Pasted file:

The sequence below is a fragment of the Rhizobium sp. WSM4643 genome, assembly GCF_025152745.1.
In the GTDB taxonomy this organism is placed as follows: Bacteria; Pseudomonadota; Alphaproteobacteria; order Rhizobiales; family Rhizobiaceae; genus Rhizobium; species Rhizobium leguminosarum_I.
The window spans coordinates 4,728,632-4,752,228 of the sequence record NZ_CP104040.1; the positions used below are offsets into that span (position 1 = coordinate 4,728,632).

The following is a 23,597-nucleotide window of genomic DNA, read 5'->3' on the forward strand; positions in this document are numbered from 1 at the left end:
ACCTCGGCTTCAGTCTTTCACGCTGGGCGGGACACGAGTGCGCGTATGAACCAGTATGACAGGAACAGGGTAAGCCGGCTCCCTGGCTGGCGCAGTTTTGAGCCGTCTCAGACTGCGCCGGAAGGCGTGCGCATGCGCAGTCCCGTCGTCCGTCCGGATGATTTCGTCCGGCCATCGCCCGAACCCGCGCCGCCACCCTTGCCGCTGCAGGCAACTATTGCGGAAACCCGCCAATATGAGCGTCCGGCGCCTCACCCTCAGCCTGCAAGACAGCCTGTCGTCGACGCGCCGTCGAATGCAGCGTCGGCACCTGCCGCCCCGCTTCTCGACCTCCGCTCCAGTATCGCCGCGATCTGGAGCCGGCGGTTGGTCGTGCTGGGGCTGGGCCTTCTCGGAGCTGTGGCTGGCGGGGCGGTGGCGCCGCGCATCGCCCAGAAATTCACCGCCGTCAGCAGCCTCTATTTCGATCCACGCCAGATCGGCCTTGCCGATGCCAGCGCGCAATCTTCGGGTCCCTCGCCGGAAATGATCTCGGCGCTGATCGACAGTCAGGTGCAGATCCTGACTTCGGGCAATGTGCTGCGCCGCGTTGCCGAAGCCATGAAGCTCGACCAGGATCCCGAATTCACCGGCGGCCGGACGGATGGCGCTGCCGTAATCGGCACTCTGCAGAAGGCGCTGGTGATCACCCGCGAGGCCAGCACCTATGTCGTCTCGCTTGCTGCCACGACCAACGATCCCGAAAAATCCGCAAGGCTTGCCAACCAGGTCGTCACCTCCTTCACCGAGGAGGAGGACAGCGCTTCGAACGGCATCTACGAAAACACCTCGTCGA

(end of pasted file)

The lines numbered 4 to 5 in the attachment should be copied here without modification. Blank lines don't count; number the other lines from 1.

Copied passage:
The following is a 23,597-nucleotide window of genomic DNA, read 5'->3' on the forward strand; positions in this document are numbered from 1 at the left end:
ACCTCGGCTTCAGTCTTTCACGCTGGGCGGGACACGAGTGCGCGTATGAACCAGTATGACAGGAACAGGGTAAGCCGGCTCCCTGGCTGGCGCAGTTTTGAGCCGTCTCAGACTGCGCCGGAAGGCGTGCGCATGCGCAGTCCCGTCGTCCGTCCGGATGATTTCGTCCGGCCATCGCCCGAACCCGCGCCGCCACCCTTGCCGCTGCAGGCAACTATTGCGGAAACCCGCCAATATGAGCGTCCGGCGCCTCACCCTCAGCCTGCAAGACAGCCTGTCGTCGACGCGCCGTCGAATGCAGCGTCGGCACCTGCCGCCCCGCTTCTCGACCTCCGCTCCAGTATCGCCGCGATCTGGAGCCGGCGGTTGGTCGTGCTGGGGCTGGGCCTTCTCGGAGCTGTGGCTGGCGGGGCGGTGGCGCCGCGCATCGCCCAGAAATTCACCGCCGTCAGCAGCCTCTATTTCGATCCACGCCAGATCGGCCTTGCCGATGCCAGCGCGCAATCTTCGGGTCCCTCGCCGGAAATGATCTCGGCGCTGATCGACAGTCAGGTGCAGATCCTGACTTCGGGCAATGTGCTGCGCCGCGTTGCCGAAGCCATGAAGCTCGACCAGGATCCCGAATTCACCGGCGGCCGGACGGATGGCGCTGCCGTAATCGGCACTCTGCAGAAGGCGCTGGTGATCACCCGCGAGGCCAGCACCTATGTCGTCTCGCTTGCTGCCACGACCAACGATCCCGAAAAATCCGCAAGGCTTGCCAACCAGGTCGTCACCTCCTTCACCGAGGAGGAGGACAGCGCTTCGAACGGCATCTACGAAAACACCTCGTCGA